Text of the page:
Viewpoint (November 01, 2010)

“Stop the gravy train!” Most architects cringe (or at least they should) when they hear City of Toronto mayor-elect Rob Ford speak about his platform, in which stopping the flow of gravy has proven to be the main event. Toronto’s next mayor appears to have little interest in championing community development projects, pedestrian-friendly design, and sustainable design initiatives. Throughout the recent mayoral election process, Ford positioned himself as a politician who vociferously pledged to reduce needless spending by Canada’s largest municipality. Bureaucrats at City Hall never anticipated the unprecedented wave of disenchantment from voters who have seen their salaries stagnate, household debt increase, and municipal taxes climb over the past several years, as they perceive public-sector elites to be amassing huge pay packets and spending taxpayers’ dollars on seemingly frivolous programs and services. To these voters, Ford is their defender and represents a candid politician who is able to speak for the angry everyman. To others, Ford’s boorish tactics and outspoken demeanour represent nothing less than a xenophobic, homophobic right-wing conservative who may singlehandedly erase whatever is left of a dwindling sense of public good in Toronto. The fact that Ford has comfortably won the election based on a platform that includes, among other things, cancelling Transit City–a hard-fought initiative to build eight new light rail transit (LRT) lines connecting neighbourhoods currently not served by rapid public transit–and vowing to tear up Toronto’s existing streetcar system, are just two reasons why urban-minded citizens should be concerned.

While the political barometer of change reads particularly gloomy for Toronto, a number of municipalities across Canada have also had their mayoral elections this fall and in many of these cities, voters will see positive changes in the weather, or at least a sense of municipal calm as their elected leaders pursue agendas that improve the quality of urban life.

For example, just north of Toronto in the Town of Markham, recently re-elected mayor Frank Scarpitti is achieving significant strides in progressively managing urban growth. With just over 300,000 people, Markham is aggressively pursuing the second phase of its bus rapid transit program and will likely establish a LRT system before any other municipality in the region. Furthermore, a new central business district is under construction–a $6-billion, 243-acre site that will include condominiums for 20,000 people, office space for 16,000 employees, and a host of ground-level retail and mixed-use housing–all within walking distance from each other. Scarpitti and his City Council will continue to promote compact transit-oriented communities for its residents, complete with a variety of housing options and adequate access to public transportation. Markham is also proving to be quite green–a recently completed high school, a condominium development and a number of office buildings are connecting into the municipality’s district energy system for heating, cooling and hot water requirements. Other sustainability measures include the promotion of projects that use cisterns to capture rainwater, thereby reducing the water load on the city’s infrastructure.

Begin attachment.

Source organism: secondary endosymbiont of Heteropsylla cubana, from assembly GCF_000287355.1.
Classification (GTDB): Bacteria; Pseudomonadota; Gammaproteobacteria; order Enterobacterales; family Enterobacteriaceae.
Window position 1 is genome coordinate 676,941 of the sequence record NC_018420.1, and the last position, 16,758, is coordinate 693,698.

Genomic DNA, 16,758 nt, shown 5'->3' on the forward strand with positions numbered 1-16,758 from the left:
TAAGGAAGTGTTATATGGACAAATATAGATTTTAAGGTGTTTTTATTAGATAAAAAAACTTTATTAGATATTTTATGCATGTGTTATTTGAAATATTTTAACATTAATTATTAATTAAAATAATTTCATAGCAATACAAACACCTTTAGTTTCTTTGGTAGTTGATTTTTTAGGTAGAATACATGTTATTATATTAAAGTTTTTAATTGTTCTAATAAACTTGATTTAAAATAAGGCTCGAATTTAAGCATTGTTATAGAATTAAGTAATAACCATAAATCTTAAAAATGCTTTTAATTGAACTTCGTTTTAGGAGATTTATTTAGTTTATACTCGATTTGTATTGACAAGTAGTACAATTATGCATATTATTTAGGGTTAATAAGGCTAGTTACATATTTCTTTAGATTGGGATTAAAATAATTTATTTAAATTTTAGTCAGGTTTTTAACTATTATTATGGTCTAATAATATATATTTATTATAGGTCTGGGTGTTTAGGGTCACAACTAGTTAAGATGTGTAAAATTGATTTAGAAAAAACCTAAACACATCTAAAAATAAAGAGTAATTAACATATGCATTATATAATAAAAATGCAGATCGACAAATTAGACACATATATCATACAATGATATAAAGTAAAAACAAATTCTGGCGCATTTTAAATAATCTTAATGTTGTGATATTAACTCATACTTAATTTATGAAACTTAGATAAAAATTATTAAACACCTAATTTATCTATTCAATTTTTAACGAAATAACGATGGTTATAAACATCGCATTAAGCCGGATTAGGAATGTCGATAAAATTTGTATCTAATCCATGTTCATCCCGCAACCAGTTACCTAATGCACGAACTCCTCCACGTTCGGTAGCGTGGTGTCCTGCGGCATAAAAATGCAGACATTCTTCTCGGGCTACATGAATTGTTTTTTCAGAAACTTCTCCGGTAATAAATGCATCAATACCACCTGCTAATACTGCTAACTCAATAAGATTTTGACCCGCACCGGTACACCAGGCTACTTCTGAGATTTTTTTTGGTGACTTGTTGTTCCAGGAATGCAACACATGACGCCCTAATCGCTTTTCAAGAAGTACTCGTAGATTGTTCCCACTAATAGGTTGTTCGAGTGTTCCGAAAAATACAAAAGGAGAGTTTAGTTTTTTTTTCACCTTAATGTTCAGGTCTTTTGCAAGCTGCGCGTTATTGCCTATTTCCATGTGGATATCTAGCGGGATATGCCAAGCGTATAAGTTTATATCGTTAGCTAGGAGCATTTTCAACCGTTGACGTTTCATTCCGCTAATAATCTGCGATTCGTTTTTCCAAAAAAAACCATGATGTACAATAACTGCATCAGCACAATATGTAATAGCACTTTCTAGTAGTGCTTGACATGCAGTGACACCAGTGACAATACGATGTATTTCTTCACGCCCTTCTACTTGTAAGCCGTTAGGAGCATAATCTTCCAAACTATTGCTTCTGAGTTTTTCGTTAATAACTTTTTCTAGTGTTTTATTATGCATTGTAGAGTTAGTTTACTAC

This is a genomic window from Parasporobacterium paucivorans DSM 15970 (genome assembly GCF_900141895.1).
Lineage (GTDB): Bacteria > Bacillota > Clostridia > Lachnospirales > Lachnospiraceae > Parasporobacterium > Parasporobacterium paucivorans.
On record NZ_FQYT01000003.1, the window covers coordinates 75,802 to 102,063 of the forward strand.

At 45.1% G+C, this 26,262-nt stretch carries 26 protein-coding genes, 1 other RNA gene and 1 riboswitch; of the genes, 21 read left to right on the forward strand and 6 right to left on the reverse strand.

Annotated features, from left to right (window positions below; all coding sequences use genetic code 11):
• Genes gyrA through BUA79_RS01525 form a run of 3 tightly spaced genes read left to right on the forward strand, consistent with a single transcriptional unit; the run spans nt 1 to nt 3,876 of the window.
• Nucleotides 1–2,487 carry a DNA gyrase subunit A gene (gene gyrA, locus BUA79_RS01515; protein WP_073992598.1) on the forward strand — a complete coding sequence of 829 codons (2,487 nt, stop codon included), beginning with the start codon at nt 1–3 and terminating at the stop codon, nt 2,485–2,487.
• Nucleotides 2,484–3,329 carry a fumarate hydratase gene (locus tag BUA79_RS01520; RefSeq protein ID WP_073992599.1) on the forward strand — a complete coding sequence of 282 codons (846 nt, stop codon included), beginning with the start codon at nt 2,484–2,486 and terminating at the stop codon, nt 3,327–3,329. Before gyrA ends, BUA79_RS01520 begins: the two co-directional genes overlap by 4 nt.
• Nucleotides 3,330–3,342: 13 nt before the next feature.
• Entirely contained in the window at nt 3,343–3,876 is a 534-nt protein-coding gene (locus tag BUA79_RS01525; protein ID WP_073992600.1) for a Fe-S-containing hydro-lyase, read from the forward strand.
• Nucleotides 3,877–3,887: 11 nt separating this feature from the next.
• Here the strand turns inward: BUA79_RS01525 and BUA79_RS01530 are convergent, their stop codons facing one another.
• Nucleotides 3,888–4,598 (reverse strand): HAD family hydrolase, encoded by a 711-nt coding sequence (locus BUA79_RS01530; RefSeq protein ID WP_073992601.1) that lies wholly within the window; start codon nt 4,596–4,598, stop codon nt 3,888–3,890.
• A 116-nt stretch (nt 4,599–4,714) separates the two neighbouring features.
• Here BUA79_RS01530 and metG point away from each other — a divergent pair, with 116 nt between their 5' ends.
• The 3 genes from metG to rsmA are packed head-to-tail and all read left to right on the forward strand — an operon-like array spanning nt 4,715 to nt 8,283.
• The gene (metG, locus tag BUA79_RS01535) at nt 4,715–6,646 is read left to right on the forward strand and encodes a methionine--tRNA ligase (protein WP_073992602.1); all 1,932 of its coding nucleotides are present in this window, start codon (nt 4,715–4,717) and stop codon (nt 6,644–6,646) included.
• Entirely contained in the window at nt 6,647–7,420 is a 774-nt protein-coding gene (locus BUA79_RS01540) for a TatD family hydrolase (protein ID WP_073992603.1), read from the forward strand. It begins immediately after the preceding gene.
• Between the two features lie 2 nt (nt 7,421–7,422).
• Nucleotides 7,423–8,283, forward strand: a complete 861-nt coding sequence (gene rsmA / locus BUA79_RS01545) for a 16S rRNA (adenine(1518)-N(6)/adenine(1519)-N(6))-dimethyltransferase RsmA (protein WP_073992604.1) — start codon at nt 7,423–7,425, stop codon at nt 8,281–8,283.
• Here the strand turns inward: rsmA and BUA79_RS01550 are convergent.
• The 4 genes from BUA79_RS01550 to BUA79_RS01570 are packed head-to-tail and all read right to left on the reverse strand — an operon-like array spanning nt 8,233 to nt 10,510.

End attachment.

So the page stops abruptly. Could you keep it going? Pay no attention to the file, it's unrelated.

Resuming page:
One of this fall’s more exciting mayoral races occurred in Calgary. To the surprise of many, Naheed Nenshi, a 38-year-old Ismaili Muslim won, becoming the city’s first non-white mayor. Nenshi produced a coherent and intelligent agenda based on optimism and common sense. His platform evolved into a set of issues that includes the promotion of sustainable mixed-use communities with good access to public transit and jobs. Nenshi understands the difficulties associated with urban sprawl, and that continuing to provide infrastructure and services for typical suburban development is simply unfeasible. Canadians were surprised to see Calgary elect such a progressive mayor, but with 23.2 percent of daily commuters using transportation other than cars to get to work (just slightly lower than the more self-righteous city of Vancouver) and the fact that Calgarians spend more per capita attending arts performances than any other major Canadian municipality, traditional stereotypes of Calgary as a backward city need revisiting.

Despite the crushing disappointment felt by many that Rob Ford will be the next mayor of Toronto, there continue to be many bright lights leading municipalities across Canada who support policies that are inextricably linked to progressive architecture and urban design principles: transit-oriented developments, a wide range of housing options, bike and pedestrian infrastructure, and macro-scaled sustainability policies. If politicians like Ford continue to pursue an agenda that favours the freedoms of the individual taxpayer over the wisdom of building for the common good, then everyone will suffer.

Ian Chodikoff